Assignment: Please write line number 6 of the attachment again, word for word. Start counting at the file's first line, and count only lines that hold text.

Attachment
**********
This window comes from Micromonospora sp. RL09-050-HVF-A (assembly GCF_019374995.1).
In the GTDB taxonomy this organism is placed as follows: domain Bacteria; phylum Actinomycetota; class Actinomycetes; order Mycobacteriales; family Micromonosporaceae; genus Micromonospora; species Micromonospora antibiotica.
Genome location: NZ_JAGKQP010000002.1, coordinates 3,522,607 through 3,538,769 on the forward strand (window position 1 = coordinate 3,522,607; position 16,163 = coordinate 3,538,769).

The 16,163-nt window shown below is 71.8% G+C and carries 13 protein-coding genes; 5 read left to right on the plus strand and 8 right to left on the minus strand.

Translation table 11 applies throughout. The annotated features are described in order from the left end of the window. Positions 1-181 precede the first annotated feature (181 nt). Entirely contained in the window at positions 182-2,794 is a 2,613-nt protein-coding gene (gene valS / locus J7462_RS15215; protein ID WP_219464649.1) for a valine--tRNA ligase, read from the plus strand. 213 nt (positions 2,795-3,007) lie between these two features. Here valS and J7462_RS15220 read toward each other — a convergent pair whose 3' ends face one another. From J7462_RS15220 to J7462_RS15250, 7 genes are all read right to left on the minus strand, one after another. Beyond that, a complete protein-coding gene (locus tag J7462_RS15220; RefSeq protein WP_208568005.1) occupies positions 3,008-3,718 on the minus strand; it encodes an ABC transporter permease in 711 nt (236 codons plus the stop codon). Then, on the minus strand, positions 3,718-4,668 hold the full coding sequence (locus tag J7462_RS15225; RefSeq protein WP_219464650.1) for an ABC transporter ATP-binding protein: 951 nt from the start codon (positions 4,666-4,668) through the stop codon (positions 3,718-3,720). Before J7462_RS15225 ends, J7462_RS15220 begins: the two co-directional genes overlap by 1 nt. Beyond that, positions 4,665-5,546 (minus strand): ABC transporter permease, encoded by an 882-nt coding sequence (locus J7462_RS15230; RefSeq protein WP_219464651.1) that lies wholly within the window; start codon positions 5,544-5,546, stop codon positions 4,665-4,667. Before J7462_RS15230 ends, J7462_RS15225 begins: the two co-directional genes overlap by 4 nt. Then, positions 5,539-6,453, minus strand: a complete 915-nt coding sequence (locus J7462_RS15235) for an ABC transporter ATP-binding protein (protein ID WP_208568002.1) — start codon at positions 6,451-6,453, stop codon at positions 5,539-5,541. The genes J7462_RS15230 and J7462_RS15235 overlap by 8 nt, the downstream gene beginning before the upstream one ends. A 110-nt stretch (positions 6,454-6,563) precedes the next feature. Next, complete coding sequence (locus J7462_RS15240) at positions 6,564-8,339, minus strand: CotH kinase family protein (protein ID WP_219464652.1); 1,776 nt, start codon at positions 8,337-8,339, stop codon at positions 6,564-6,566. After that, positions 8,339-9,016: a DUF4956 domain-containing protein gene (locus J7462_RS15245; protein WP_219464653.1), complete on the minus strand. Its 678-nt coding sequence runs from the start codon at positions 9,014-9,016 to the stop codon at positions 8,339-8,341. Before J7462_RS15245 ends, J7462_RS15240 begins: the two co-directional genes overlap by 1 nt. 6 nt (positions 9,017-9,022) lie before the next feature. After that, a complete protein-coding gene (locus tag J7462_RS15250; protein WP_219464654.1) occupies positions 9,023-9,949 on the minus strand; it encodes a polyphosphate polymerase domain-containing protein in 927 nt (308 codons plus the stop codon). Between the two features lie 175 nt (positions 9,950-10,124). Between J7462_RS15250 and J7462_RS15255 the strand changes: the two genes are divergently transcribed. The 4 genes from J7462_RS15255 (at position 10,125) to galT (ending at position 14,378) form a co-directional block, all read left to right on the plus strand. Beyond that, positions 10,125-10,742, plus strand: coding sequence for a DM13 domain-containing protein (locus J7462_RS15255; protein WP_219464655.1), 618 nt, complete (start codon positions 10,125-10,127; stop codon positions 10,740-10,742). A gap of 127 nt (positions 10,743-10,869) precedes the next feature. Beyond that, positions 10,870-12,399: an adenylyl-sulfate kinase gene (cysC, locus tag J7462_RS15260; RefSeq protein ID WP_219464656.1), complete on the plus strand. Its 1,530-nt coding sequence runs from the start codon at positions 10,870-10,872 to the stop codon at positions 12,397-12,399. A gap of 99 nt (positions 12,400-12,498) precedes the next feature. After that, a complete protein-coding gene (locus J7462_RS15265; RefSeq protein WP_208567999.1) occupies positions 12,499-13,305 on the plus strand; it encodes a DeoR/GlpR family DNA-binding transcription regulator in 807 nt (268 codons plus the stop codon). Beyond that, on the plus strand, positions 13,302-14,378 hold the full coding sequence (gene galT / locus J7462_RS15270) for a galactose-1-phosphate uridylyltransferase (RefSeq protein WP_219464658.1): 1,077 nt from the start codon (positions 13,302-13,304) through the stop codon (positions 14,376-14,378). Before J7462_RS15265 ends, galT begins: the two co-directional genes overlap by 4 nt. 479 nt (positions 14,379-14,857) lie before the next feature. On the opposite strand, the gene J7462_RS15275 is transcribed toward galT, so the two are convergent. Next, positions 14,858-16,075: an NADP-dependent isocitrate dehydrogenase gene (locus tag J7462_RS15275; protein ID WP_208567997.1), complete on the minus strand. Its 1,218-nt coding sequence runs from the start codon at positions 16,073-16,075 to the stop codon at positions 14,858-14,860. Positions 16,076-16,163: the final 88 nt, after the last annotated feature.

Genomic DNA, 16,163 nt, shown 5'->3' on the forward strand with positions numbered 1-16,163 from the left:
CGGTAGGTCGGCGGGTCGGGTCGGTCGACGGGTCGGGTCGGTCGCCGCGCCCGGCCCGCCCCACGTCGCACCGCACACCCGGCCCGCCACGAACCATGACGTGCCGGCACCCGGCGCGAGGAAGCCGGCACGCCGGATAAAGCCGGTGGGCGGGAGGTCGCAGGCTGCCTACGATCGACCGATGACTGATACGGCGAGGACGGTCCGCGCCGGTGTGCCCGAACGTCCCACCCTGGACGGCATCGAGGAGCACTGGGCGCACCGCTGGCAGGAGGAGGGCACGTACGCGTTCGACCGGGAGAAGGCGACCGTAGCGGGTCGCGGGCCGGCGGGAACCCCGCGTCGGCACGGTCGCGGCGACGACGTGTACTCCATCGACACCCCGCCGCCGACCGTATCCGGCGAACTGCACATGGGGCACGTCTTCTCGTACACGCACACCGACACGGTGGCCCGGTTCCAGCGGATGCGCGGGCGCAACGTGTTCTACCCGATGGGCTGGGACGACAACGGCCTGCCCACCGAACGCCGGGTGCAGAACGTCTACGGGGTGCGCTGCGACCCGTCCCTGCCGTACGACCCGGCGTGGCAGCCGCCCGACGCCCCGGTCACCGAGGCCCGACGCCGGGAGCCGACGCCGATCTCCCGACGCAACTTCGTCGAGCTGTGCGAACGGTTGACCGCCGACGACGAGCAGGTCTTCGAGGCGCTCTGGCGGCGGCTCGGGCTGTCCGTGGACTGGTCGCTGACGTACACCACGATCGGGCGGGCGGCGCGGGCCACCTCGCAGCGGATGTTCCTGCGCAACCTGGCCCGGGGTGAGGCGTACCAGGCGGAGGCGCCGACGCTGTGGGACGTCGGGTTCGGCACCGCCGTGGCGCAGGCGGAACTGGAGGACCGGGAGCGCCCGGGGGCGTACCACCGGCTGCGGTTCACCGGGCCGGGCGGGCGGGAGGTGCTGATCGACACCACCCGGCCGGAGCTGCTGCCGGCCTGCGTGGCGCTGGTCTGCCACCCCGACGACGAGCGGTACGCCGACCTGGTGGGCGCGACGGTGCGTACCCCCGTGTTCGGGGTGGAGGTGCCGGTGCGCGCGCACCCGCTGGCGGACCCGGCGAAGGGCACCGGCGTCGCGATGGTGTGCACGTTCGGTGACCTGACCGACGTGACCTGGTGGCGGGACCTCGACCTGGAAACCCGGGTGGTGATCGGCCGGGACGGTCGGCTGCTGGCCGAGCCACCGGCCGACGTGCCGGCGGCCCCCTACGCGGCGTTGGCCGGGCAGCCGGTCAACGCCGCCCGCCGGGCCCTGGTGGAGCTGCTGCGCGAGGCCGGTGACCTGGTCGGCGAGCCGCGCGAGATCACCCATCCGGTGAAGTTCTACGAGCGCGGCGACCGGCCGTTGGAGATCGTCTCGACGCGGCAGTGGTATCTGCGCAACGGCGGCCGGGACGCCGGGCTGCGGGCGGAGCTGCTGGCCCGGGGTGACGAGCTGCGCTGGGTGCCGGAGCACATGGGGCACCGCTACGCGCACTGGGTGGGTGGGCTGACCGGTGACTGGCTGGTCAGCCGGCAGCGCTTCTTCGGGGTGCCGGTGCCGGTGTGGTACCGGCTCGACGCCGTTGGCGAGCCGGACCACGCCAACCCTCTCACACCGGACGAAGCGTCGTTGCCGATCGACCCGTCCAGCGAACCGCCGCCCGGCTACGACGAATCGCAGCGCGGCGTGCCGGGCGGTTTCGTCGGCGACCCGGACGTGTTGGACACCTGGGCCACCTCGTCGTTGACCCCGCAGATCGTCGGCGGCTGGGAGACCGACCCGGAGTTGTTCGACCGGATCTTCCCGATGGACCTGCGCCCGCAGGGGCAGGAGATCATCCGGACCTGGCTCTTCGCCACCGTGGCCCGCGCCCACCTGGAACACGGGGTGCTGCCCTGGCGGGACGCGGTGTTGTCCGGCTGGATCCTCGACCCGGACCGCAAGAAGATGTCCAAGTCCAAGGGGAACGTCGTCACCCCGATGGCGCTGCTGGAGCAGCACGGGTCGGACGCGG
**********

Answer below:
Genomic DNA, 16,163 nt, shown 5'->3' on the forward strand with positions numbered 1-16,163 from the left: